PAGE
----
Campaigns & Elections

New poll shows Trump, Casey with slight leads in PA

A new Pennsylvania survey offers a glimpse into races for president, U.S. Senate and attorney general.

Former President Donald Trump and President Joe Biden.

Former President Donald Trump and President Joe Biden. Wikimedia Commons

A new poll from AARP Pennsylvania surveying more than 1,300 likely voters in the state shows former president and presumptive GOP nominee Donald Trump with a slight lead over President Joe Biden, with Trump leading by 4 points in the state in a head-to-head rematch with his 2020 general election opponent.

But while the survey showed Trump with a lead at the top of the ticket, it also had U.S. Sen. Bob Casey leading in the state’s race for U.S. Senate, which pits Casey, a Democrat, against Republican challenger Dave McCormick. 

Respondents also weighed in on the state’s race for attorney general, with Republican Dave Sunday and Democrat Eugene DePasquale virtually deadlocked early on in the race.

Below, City & State examines some of the top findings from AARP Pennsylvania’s poll on the 2024 general election. The survey, which spanned from April 24-30, was conducted by pollsters at Fabrizio Ward, which conducted polling for Trump in the 2016 and 2020 election cycles, and Impact Research, which has done work for several Democratic presidential campaigns. 

Trump vs. Biden Part II

Biden and Trump are poised to face off again this fall, and according to the 1,398 voters surveyed, Trump has a slight edge over the incumbent president. In a head-to-head matchup with Biden in 2024, the poll showed Trump with a 49% to 45% lead. When factoring in Green Party candidate Jill Stein and Libertarian Party candidate Chase Oliver, Trump led Biden 46% to 41%.

Speaking about the poll on a virtual press call on Tuesday, Bob Ward, a partner at opinion research firm Fabrizio Ward, said voters above the age of 50 will be a group to watch heading into the general election. 

“I think the interesting point about the presidential race is, when we look at the voters who are going to show up – voters 50-plus – who will definitely be there on election day, the race is a bit different. We have Trump with a wider lead, leading 10 points on the head-to-head, but voters 50-plus are not a monolith,” said Ward. “If we look at the sections of voters within that group, the 50-to-64-year-old lead for Trump is actually much higher, but the lead among seniors – voters 65-plus – is quite competitive.”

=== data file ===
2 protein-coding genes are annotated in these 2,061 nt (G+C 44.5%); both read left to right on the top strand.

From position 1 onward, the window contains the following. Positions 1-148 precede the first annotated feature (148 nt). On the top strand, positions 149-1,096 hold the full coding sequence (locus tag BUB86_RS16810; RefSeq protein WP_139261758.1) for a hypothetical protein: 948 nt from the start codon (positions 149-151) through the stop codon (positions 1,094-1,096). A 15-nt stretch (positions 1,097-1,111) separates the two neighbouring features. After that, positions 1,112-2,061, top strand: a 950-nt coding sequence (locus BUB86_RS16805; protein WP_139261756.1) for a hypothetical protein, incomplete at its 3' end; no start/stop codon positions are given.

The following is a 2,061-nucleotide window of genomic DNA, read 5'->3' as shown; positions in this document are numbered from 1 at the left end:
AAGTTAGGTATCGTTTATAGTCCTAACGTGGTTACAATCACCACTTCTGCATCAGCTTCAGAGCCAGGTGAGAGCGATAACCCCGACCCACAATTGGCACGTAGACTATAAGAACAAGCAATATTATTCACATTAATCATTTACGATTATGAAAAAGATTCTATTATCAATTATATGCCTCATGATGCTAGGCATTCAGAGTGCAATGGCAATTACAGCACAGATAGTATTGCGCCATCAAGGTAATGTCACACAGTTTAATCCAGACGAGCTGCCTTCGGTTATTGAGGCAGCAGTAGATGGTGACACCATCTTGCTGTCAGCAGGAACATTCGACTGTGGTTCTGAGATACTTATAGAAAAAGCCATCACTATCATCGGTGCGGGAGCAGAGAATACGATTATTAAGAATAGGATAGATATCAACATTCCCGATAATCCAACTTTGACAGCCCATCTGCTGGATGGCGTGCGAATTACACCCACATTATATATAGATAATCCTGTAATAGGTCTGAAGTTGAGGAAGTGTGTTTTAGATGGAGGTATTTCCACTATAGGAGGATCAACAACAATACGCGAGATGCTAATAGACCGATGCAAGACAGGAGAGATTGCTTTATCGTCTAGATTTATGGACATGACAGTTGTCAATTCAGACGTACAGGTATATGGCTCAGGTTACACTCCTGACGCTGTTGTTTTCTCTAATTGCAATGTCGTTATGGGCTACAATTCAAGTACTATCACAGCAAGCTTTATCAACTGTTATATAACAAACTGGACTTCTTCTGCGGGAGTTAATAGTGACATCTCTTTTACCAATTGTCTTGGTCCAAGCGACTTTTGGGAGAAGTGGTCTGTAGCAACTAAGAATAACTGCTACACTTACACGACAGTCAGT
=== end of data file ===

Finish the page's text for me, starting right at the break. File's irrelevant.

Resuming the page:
The poll did not factor in the presence of independent candidate Robert F. Kennedy Jr. in the presidential race. 

Casey leads in U.S. Senate survey

As he seeks reelection to another term in the U.S. Senate, Casey appears to have a slight lead over McCormick in AARP’s new poll.

According to the survey, Casey leads McCormick 48% to 44%, though McCormick, a former hedge fund executive who ran for Senate in 2022, leads Casey among voters ages 50 and older. Among voters 50 and older, McCormick has support from 48% of voters, compared to 47% for Casey. 

Ward noted that the Senate race looks especially competitive when it comes to voters over 50. 

“If we look at voters 50-plus, McCormick has a one-point lead, so it’s very competitive there,” he said. “If we look at 50-to-64-year-old voters, McCormick has an eight-point lead, but if we look at seniors, Casey has a seven-point lead. So there’s a lot at play here, particularly among the voters who are going to show up – those who are 50-plus.”

AG race ‘toss-up’ between Sunday, DePasquale

There hasn’t been much polling on Pennsylvania’s attorney general race to date, but with the general election matchup now set, AARP’s poll offers a glimpse into how voters feel following the primary election cycle. 

The survey shows York County District Attorney Dave Sunday, who is the GOP nominee, with a one-point lead over Democrat Eugene DePasquale, a former state representative and state auditor general. Sunday appears to have an early advantage with voters over 50, leading DePasquale 49% to 41% among voters who are 50 and older.

As it currently stands, Ward said the AG race could go either way. “We have the Republican leading by a point,” he said. “This is essentially a toss-up.”

Issues of importance

Both Ward and Jeff Liszt, the latter of whom is a partner at Impact Research, stressed that not only will older voters be motivated to vote in November, but that they will vote with key issues in mind. 

Of those surveyed, 79% of voters ages 50 and older said Social Security would be a key issue for them in November, and another 73% also listed Medicare as another important issue. 

Ward pointed out that 56% of voters ages 50 and older listed personal economic issues – a term that includes inflation, the economy and jobs, as well as Social Security – as the most important factor determining their vote. 

“I think particularly as we look at that voter bloc of 65 years and older, if you’re not talking about Social Security, you’re not talking to these voters on the issues that are most important to them,” he said.

Liszt concurred, and added that voters above 50 are also more likely to be family caregivers, who in turn are more likely to support candidates who support more resources for family caregivers. 

“When you’re talking about these family caregivers, over 40% of these family caregivers are spending more than 20 hours a week caring for a loved one, which is why it’s such an important issue for them,” Liszt said. “That’s why more than three-quarters of voters 50-plus say that they will reward candidates who provide more support for family caregivers.”